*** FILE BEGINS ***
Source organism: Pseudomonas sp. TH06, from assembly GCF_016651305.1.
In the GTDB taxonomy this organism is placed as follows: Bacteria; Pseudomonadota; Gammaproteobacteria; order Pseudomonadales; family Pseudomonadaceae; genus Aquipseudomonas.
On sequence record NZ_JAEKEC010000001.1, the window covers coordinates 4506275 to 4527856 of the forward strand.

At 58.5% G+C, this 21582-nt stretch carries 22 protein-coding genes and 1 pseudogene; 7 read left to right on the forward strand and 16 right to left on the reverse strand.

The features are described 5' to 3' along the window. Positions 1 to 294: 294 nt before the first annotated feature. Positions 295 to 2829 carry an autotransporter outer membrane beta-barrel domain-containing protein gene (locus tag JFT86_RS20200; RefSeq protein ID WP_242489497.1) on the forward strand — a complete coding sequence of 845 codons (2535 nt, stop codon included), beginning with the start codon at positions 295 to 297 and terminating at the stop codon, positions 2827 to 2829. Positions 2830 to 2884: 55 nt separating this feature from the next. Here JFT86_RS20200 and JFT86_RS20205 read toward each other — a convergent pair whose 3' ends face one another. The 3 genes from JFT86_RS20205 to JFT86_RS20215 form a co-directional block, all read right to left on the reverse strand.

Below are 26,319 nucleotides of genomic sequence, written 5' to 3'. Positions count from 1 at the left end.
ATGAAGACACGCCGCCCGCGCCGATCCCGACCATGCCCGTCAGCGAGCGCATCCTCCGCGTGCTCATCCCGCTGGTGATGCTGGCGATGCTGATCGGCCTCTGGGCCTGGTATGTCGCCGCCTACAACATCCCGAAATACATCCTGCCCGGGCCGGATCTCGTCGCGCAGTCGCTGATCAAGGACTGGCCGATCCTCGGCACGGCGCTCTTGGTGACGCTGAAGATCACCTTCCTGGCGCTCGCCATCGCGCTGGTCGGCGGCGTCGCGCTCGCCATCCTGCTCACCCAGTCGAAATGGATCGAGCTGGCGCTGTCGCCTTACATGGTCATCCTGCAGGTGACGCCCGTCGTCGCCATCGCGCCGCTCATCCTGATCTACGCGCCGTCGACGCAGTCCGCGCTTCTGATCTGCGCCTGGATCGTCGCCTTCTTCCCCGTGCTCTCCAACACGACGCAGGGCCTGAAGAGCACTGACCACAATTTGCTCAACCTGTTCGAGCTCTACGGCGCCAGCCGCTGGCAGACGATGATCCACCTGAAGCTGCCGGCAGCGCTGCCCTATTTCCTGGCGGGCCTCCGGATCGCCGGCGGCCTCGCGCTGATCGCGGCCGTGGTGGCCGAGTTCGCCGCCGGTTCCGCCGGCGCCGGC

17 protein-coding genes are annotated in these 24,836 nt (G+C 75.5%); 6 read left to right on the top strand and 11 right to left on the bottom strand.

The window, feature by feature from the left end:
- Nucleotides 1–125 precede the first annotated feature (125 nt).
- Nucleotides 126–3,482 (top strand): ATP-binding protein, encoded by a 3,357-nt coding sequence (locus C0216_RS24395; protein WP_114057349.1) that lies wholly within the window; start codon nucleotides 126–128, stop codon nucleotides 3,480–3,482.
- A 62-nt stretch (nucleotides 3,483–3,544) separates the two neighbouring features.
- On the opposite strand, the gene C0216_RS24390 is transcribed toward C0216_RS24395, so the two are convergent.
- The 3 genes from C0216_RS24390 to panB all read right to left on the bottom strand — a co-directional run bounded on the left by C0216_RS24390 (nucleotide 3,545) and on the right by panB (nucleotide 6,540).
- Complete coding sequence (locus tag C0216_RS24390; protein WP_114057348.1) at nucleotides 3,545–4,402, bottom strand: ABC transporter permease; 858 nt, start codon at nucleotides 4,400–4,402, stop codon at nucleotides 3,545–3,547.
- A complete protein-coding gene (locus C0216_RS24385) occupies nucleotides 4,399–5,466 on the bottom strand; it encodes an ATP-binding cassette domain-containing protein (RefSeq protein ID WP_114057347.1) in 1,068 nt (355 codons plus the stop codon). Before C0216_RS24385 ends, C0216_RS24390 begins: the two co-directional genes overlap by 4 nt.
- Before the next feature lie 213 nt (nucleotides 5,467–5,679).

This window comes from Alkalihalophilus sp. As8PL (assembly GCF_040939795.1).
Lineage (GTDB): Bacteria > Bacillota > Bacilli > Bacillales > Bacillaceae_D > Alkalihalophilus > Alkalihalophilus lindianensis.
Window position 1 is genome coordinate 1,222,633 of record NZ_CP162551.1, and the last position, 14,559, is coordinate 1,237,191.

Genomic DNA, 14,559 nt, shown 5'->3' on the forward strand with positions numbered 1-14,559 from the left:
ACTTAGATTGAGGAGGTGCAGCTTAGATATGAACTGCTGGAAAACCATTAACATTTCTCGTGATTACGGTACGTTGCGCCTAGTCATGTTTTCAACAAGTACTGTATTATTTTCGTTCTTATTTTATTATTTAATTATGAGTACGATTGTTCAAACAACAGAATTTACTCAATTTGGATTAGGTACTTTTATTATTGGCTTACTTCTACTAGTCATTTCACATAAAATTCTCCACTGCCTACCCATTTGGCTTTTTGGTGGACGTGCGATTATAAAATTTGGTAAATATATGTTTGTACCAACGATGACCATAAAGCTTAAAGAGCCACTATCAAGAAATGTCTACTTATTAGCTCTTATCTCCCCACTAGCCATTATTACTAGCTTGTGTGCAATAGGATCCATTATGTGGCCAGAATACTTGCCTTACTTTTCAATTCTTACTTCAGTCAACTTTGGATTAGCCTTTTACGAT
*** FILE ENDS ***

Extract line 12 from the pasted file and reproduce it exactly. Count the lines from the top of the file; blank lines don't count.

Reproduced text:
- A 62-nt stretch (nucleotides 3,483–3,544) separates the two neighbouring features.